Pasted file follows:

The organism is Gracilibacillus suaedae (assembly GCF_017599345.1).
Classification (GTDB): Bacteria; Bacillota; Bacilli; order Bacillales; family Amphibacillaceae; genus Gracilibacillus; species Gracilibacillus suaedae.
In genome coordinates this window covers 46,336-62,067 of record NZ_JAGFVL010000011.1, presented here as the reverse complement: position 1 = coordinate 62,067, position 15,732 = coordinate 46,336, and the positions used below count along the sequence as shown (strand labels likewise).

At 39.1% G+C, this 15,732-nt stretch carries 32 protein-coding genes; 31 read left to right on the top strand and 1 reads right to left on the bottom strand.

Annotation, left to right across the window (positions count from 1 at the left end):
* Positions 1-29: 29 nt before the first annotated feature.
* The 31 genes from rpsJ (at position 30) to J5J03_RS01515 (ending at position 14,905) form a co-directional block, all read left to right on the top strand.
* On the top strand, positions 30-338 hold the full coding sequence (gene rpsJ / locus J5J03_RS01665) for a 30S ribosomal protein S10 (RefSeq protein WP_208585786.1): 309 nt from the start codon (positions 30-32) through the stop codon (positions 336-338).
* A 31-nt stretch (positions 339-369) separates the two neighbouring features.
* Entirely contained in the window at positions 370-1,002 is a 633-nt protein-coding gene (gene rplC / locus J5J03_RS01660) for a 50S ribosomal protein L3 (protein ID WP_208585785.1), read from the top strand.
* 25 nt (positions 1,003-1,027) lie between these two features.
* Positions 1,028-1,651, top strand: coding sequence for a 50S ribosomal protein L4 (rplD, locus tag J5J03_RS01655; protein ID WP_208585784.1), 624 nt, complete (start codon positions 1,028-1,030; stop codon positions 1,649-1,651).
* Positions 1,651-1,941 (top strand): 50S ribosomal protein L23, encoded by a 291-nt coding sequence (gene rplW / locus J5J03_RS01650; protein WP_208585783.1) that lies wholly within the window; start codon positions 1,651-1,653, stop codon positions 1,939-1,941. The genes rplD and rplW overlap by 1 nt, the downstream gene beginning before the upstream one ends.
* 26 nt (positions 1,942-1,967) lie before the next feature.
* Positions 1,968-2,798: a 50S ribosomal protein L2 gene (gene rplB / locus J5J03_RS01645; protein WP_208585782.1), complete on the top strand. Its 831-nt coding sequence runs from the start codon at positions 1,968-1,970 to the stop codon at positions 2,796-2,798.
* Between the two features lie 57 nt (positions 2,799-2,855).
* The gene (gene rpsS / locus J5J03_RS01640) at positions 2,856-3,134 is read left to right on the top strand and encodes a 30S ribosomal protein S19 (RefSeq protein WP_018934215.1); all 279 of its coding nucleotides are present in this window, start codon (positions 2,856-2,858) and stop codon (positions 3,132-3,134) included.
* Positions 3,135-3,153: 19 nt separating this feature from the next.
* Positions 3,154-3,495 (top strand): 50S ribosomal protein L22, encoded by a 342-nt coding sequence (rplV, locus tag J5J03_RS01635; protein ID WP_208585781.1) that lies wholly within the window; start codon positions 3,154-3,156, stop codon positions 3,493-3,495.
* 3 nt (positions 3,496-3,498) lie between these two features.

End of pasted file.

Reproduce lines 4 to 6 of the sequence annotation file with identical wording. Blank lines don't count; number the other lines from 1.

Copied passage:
At 39.1% G+C, this 15,732-nt stretch carries 32 protein-coding genes; 31 read left to right on the top strand and 1 reads right to left on the bottom strand.

Annotation, left to right across the window (positions count from 1 at the left end):
* Positions 1-29: 29 nt before the first annotated feature.